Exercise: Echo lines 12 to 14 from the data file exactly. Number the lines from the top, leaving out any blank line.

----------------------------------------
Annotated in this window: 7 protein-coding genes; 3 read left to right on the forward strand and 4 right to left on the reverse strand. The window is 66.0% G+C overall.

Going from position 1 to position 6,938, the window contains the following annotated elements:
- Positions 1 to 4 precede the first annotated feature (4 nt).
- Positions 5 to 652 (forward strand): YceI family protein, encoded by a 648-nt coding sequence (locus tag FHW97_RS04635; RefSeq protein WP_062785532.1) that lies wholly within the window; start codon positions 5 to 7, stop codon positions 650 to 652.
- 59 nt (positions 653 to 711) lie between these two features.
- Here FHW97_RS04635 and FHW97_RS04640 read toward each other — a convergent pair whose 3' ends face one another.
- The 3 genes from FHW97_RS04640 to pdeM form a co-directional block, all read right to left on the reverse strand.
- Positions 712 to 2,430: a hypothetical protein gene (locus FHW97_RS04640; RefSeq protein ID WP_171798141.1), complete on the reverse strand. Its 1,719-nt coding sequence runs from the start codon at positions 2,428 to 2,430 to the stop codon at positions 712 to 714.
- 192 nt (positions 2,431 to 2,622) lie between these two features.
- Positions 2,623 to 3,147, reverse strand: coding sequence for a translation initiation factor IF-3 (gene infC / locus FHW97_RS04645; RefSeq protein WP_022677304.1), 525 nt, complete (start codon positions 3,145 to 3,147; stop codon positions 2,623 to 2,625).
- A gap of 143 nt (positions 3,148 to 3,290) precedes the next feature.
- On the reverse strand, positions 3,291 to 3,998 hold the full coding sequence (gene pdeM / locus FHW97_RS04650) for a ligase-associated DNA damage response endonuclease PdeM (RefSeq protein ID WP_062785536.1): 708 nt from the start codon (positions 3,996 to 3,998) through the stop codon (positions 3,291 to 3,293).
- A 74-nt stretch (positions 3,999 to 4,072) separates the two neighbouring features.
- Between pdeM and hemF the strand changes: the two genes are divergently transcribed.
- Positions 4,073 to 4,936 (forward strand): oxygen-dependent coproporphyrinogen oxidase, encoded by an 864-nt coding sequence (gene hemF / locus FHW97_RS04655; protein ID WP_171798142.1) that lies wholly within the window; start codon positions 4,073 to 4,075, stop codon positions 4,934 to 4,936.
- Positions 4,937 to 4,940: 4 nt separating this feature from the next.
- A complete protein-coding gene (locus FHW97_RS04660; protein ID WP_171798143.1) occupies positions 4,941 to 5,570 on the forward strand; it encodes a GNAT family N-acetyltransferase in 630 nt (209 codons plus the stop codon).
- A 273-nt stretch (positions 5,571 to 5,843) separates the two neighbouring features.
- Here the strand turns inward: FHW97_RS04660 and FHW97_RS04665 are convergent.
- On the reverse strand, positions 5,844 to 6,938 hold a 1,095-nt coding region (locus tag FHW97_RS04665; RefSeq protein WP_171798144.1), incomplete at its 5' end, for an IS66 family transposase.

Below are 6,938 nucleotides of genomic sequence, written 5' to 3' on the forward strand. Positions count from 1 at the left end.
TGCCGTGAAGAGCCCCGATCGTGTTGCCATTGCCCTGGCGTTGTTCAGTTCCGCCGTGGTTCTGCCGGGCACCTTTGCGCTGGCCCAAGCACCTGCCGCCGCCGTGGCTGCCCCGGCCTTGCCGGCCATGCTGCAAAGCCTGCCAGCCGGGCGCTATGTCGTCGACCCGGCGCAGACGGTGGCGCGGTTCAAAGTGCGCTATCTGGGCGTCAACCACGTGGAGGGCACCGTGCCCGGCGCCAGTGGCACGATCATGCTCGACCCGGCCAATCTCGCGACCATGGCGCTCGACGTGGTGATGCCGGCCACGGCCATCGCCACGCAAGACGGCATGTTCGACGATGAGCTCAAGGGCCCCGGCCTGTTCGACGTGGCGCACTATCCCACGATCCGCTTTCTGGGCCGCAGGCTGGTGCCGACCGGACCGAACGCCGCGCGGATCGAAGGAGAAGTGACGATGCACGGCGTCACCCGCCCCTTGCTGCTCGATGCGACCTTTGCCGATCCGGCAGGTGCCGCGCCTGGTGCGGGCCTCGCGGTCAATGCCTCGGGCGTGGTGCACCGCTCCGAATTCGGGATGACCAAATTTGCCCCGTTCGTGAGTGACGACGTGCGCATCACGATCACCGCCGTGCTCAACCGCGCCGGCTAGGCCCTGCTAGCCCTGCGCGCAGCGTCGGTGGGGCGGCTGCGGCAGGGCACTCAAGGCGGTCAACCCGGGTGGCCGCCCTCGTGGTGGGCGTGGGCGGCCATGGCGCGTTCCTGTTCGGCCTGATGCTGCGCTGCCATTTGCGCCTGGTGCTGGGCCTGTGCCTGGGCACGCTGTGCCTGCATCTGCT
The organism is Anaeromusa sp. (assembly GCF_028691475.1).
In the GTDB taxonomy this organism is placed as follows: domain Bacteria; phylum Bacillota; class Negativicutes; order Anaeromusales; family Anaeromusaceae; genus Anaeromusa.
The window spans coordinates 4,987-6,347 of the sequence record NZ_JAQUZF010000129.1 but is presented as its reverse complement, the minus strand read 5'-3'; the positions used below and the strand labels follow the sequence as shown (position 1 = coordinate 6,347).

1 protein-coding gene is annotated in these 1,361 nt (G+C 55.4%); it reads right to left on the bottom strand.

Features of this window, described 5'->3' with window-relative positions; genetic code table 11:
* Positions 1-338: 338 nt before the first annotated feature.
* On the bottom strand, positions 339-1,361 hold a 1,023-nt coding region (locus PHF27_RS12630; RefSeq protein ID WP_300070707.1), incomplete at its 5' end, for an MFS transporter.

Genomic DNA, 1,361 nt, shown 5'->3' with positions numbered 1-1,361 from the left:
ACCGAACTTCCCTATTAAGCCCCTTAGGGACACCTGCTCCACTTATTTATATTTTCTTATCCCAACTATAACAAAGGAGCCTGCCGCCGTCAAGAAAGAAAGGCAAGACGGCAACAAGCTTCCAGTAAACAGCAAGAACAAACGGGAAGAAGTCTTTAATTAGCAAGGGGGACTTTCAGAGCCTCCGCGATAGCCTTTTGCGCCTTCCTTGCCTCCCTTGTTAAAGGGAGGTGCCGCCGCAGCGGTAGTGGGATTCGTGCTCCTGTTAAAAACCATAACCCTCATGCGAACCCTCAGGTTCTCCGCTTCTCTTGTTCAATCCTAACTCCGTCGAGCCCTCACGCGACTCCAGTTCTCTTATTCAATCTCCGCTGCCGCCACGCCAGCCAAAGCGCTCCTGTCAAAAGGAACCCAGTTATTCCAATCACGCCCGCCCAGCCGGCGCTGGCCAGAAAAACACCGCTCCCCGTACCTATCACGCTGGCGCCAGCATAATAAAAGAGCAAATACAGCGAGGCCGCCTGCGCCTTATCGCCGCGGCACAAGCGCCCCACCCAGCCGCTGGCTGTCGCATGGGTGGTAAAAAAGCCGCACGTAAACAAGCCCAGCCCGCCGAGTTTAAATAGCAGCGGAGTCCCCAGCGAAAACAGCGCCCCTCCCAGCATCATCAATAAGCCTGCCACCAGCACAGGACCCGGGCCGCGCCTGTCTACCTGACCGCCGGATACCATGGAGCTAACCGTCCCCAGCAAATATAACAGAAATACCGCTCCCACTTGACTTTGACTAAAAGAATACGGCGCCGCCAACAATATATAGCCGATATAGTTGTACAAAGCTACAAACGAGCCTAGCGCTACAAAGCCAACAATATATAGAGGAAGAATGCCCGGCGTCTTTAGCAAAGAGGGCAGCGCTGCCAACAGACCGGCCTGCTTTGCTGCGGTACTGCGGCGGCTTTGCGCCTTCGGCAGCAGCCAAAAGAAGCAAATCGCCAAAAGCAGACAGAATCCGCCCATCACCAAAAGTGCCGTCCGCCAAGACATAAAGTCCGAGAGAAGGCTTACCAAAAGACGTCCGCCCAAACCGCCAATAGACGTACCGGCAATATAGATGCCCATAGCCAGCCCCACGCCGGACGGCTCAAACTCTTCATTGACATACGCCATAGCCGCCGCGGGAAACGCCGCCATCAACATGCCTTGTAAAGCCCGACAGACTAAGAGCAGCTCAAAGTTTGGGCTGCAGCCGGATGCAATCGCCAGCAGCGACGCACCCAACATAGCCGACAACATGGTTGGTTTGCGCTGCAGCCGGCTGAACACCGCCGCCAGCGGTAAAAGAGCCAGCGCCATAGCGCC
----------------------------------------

- On the reverse strand, positions 3,291 to 3,998 hold the full coding sequence (gene pdeM / locus FHW97_RS04650) for a ligase-associated DNA damage response endonuclease PdeM (RefSeq protein ID WP_062785536.1): 708 nt from the start codon (positions 3,996 to 3,998) through the stop codon (positions 3,291 to 3,293).
- A 74-nt stretch (positions 3,999 to 4,072) separates the two neighbouring features.
- Between pdeM and hemF the strand changes: the two genes are divergently transcribed.